I have end-stage kidney failure but I'm not on dialysis. I follow a special renal diet and I'm a vegetarian. What are good sources of protein for someone like me who must also limit phosphorus and potassium?
Answer From Erik P. Castle, M.D.
The answer depends on what type of vegetarian you are. It also depends on your level of kidney function and how restrictive you need to be with protein, phosphorus and potassium.
A proper renal diet is an essential part of any treatment plan for chronic kidney disease. Although a renal diet limits protein, you still need to eat some high-quality protein every day.
Being a vegetarian doesn't mean missing out on quality protein. There are plenty of good plant sources of proteins. However, a vegetarian renal diet requires a tailored meal plan from a registered dietitian because vegetarian sources of protein also contain varying amounts of potassium and phosphorus. Your dietitian can help you choose the right foods in the right amounts.
Your kidneys are responsible for preventing too much potassium and phosphorus from building up in your blood. So it's important to have the right amount of potassium and phosphorus in your diet to avoid overwhelming your kidneys' ability to maintain healthy levels.
Here's some basic information on:
- Protein. In the chart, you'll find some examples of high-quality protein sources for vegetarians, but follow your dietitian's recommendations.
- Phosphorus. If phosphorus is a concern, it's best to avoid foods high in inorganic phosphate, such as highly processed foods. Dairy foods are a main source of phosphorus in a typical diet. Dairy products can be replaced with unenriched rice or soy milk and yogurt. (Avoid enriched products because they typically have added phosphorus.)
- Potassium. If you need to watch potassium, keep in mind that the majority of potassium comes from dairy products, fruits and vegetables. So by limiting dairy and choosing fruits and vegetables that are lower in potassium you can control your potassium level.
- Sodium. If you need to limit sodium, cut back on the salt you add during cooking and at the table. Also be sure to check food labels. Many ready-to-eat foods, canned beans, vegan meats, and soy- and rice-based cheeses are high in sodium.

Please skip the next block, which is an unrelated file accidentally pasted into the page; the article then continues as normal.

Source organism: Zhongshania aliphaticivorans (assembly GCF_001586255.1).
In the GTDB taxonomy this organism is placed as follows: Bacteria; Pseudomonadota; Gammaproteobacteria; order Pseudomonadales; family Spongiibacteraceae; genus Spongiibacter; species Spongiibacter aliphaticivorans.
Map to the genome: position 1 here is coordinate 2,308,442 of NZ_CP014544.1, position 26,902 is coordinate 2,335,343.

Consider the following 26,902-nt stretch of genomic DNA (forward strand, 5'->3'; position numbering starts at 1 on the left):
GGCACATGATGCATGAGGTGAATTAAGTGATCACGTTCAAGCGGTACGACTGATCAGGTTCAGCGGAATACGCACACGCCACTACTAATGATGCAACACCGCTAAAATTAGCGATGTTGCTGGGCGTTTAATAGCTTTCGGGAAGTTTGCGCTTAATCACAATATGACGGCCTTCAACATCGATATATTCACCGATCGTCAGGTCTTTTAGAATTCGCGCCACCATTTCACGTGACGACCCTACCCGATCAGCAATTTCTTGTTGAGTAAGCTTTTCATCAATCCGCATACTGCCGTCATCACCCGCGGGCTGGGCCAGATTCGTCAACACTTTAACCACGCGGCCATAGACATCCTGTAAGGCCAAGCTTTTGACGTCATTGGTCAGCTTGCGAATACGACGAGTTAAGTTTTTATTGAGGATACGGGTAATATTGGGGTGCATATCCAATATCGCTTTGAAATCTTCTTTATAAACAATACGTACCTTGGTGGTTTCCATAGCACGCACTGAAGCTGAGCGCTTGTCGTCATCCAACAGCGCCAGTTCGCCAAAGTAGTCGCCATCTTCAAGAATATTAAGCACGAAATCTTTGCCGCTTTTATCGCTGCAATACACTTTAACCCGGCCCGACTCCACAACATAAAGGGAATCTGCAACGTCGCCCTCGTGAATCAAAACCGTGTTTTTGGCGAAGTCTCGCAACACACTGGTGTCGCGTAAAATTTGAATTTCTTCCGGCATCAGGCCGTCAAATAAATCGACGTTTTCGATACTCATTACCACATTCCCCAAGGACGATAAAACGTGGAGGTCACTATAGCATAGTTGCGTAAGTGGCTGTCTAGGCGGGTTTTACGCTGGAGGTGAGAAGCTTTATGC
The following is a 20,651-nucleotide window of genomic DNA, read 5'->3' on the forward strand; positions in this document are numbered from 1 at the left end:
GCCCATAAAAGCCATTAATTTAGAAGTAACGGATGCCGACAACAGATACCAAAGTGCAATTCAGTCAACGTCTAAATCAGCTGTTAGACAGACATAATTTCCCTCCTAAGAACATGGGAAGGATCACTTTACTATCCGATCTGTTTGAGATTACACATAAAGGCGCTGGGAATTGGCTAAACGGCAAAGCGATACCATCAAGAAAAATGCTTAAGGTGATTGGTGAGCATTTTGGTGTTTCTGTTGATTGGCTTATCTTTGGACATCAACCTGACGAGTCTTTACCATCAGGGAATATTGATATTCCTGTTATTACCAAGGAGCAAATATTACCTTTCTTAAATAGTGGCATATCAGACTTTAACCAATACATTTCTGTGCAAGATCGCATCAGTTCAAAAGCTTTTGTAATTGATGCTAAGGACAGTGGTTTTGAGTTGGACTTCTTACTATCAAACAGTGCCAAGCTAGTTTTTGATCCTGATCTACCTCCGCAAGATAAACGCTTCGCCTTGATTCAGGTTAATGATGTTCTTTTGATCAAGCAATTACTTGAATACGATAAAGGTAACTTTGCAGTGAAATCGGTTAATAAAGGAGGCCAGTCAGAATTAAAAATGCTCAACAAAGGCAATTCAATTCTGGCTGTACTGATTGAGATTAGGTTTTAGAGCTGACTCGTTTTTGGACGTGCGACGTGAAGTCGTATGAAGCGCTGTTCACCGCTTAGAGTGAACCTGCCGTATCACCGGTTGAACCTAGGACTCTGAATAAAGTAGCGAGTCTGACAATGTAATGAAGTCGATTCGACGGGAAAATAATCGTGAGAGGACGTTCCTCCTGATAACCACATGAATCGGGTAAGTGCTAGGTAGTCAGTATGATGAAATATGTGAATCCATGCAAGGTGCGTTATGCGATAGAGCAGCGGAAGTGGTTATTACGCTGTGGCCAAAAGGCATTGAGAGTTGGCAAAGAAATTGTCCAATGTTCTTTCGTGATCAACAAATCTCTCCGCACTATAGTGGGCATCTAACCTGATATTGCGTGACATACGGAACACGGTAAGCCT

Your meal plan should also include guidelines for other food groups, such as grains, fats and sweets. A meal plan from a registered dietitian will help you meet your needs for calories and other important nutrients.
April 26, 2016
|Type of vegetarian diet
|Vegan — allows only plant-based foods
- Soy protein (tofu, tempeh, unsalted natto)
- Wheat protein (seitan)
- Nut butters (no more than 2 tablespoons, or about 28 grams, a day)
- Soy milk or yogurt
- Cooked dried beans and peas
- Unsalted nuts
|Lacto-vegetarian — allows plant-based foods, milk, dairy products
Foods listed above plus:
- Low-sodium or reduced-sodium cottage cheese
|Lacto-ovo vegetarian — allows plant-based foods, milk, dairy products, eggs
Foods listed above plus:
See more Expert Answers
- Nutrition and chronic kidney disease. National Kidney Foundation. https://www.kidney.org/atoz/content/nutrikidfail_stage1-4. Accessed April 6, 2016.
- Duyff RL. Planning to eat smart. In: American Dietetic Association Complete Food and Nutrition Guide. 4th ed. Hoboken, N.J.: John Wiley & Sons; 2012.
- Vegetarian sources of protein. Academy of Nutrition and Dietetics. http://www.eatright.org/resource/food/nutrition/vegetarian-and-special-diets/vegetarian-sources-of-protein. Accessed April 6, 2016.
- Menu selection for vegan renal patients. The Vegetarian Resource Group. http://www.vrg.org/journal/vj2009issue4/2009_issue4_vegan_renal_patients.php. Accessed April 6, 2016.
- Vegetarian diets in chronic kidney disease. Vegetarian Nutrition, Academy of Nutrition and Dietetics. http://vegetariannutrition.net/docs/Renal-Vegetarian-Nutrition.pdf. Accessed April 6, 2016.
- Healthy eating tips: Tips for vegetarians. U.S. Department of Agriculture. http://www.choosemyplate.gov/healthy-eating-tips/tips-for-vegetarian.html. Accessed April 6, 2016.
- Nutrition for advanced chronic kidney disease in adults. National Institute of Diabetes and Digestive and Kidney Diseases. http://www.niddk.nih.gov/health-information/health-topics/kidney-disease/nutrition-for-advanced-chronic-kidney-disease-in-adults/Pages/facts.aspx. Accessed April 6, 2016.
- Chronic kidney disease stage 5 nutrition therapy. Nutrition Care Manual. Academy of Nutrition and Dietetics. https://www.nutritioncaremanual.org. Accessed April 6, 2016.
- Kidney disease and diet. Academy of Nutrition and Dietetics. http://www.eatright.org/resource/health/diseases-and-conditions/kidney-disease/kidney-disease-and-diet. Accessed April 6, 2016.
- Cho ME, et al. Dietary recommendations for patients with nondialysis CKD. http://www.uptodate.com/home. Accessed April 7, 2016.
- Beto JA, et al. Strategies to promote adherence to nutritional advice in patients with chronic kidney disease: A narrative review and commentary. International Journal of Nephrology and Renovascular Disease. 2016;9:21.